One of the most intriguing findings highlighted from G protein-coupled receptor (GPCR) crystallography is the presence, in many members of class A, of a partially hydrated sodium ion in the middle of the seven transmembrane helices (7TM) bundle. In particular, the human adenosine A2A receptor (A2A AR) is the first GPCR in which a monovalent sodium ion was crystallized in a distal site from the canonical orthosteric one, corroborating, from a structural point of view, its role as a negative allosteric modulator. However, the molecular mechanism by which the sodium ion influences the recognition of the A2A AR agonists is not yet fully understood. In this study, the supervised molecular dynamics (SuMD) technique was exploited to analyse the sodium ion recognition mechanism and how its presence influences the binding of the endogenous agonist adenosine. Due to a higher degree of flexibility of the receptor extracellular (EC) vestibule, we propose the sodium-bound A2A AR as less efficient in stabilizing the adenosine during the different steps of binding.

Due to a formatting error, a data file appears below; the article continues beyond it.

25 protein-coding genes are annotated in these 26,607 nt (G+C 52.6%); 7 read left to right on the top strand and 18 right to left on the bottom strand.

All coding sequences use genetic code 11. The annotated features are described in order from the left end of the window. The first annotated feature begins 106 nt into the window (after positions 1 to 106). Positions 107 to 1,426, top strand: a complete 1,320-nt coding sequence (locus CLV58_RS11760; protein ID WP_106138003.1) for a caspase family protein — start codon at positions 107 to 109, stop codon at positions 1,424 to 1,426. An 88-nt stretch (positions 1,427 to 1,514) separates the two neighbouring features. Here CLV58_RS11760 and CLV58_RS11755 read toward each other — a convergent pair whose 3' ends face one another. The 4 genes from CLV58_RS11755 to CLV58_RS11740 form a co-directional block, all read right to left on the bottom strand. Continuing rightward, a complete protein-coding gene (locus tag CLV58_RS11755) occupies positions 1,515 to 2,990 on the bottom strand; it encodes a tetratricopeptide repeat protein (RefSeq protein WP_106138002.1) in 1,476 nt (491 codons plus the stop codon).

Bibliographical noteThis is an open access article distributed under the Creative Commons Attribution License which permits unrestricted use, distribution, and reproduction in any medium, provided the original work is properly cited.
- Adenosine Receptor
- Sodium Ion
- Allosteric Modulator
- Molecular Dynamics
- Supervised Molecular Dynamics